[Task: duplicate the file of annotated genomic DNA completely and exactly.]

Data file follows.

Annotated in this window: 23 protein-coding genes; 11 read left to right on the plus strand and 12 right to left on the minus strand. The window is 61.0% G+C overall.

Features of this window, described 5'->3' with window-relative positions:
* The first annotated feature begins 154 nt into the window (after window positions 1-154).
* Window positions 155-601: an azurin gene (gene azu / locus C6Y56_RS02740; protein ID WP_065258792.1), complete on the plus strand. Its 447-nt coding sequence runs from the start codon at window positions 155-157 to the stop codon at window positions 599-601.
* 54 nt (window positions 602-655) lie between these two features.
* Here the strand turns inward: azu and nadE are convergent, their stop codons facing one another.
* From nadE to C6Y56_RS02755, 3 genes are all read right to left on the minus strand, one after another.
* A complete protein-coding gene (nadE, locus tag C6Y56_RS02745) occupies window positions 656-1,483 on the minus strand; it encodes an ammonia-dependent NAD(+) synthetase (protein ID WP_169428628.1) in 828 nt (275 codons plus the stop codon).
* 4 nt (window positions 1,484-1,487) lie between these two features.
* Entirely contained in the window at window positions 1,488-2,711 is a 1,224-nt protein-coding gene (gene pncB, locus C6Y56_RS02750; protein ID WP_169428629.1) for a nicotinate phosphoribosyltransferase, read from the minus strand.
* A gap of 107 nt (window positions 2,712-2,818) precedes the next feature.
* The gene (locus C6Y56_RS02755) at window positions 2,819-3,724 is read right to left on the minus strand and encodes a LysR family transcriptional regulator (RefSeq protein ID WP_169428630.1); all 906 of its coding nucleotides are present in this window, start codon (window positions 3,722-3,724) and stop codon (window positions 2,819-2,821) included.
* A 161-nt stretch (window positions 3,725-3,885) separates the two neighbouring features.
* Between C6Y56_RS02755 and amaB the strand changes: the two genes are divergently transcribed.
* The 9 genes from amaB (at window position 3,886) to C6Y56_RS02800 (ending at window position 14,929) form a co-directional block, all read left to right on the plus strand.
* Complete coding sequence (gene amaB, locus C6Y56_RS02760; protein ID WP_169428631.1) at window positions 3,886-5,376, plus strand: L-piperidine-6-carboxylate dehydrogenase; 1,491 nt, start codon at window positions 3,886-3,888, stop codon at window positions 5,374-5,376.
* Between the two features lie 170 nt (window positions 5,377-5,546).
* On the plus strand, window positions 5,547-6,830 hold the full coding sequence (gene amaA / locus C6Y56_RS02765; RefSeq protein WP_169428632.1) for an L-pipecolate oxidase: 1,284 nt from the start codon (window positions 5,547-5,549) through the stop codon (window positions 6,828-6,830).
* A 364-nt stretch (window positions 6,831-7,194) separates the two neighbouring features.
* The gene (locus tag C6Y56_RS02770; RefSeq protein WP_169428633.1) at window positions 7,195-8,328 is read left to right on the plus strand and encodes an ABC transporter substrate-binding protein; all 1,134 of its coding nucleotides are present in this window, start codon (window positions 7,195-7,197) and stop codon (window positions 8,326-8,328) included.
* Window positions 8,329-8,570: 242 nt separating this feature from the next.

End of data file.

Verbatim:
Annotated in this window: 23 protein-coding genes; 11 read left to right on the plus strand and 12 right to left on the minus strand. The window is 61.0% G+C overall.

Features of this window, described 5'->3' with window-relative positions:
* The first annotated feature begins 154 nt into the window (after window positions 1-154).
* Window positions 155-601: an azurin gene (gene azu / locus C6Y56_RS02740; protein ID WP_065258792.1), complete on the plus strand. Its 447-nt coding sequence runs from the start codon at window positions 155-157 to the stop codon at window positions 599-601.
* 54 nt (window positions 602-655) lie between these two features.
* Here the strand turns inward: azu and nadE are convergent, their stop codons facing one another.
* From nadE to C6Y56_RS02755, 3 genes are all read right to left on the minus strand, one after another.
* A complete protein-coding gene (nadE, locus tag C6Y56_RS02745) occupies window positions 656-1,483 on the minus strand; it encodes an ammonia-dependent NAD(+) synthetase (protein ID WP_169428628.1) in 828 nt (275 codons plus the stop codon).
* 4 nt (window positions 1,484-1,487) lie between these two features.
* Entirely contained in the window at window positions 1,488-2,711 is a 1,224-nt protein-coding gene (gene pncB, locus C6Y56_RS02750; protein ID WP_169428629.1) for a nicotinate phosphoribosyltransferase, read from the minus strand.
* A gap of 107 nt (window positions 2,712-2,818) precedes the next feature.
* The gene (locus C6Y56_RS02755) at window positions 2,819-3,724 is read right to left on the minus strand and encodes a LysR family transcriptional regulator (RefSeq protein ID WP_169428630.1); all 906 of its coding nucleotides are present in this window, start codon (window positions 3,722-3,724) and stop codon (window positions 2,819-2,821) included.
* A 161-nt stretch (window positions 3,725-3,885) separates the two neighbouring features.
* Between C6Y56_RS02755 and amaB the strand changes: the two genes are divergently transcribed.
* The 9 genes from amaB (at window position 3,886) to C6Y56_RS02800 (ending at window position 14,929) form a co-directional block, all read left to right on the plus strand.
* Complete coding sequence (gene amaB, locus C6Y56_RS02760; protein ID WP_169428631.1) at window positions 3,886-5,376, plus strand: L-piperidine-6-carboxylate dehydrogenase; 1,491 nt, start codon at window positions 3,886-3,888, stop codon at window positions 5,374-5,376.
* Between the two features lie 170 nt (window positions 5,377-5,546).
* On the plus strand, window positions 5,547-6,830 hold the full coding sequence (gene amaA / locus C6Y56_RS02765; RefSeq protein WP_169428632.1) for an L-pipecolate oxidase: 1,284 nt from the start codon (window positions 5,547-5,549) through the stop codon (window positions 6,828-6,830).
* A 364-nt stretch (window positions 6,831-7,194) separates the two neighbouring features.
* The gene (locus tag C6Y56_RS02770; RefSeq protein WP_169428633.1) at window positions 7,195-8,328 is read left to right on the plus strand and encodes an ABC transporter substrate-binding protein; all 1,134 of its coding nucleotides are present in this window, start codon (window positions 7,195-7,197) and stop codon (window positions 8,326-8,328) included.
* Window positions 8,329-8,570: 242 nt separating this feature from the next.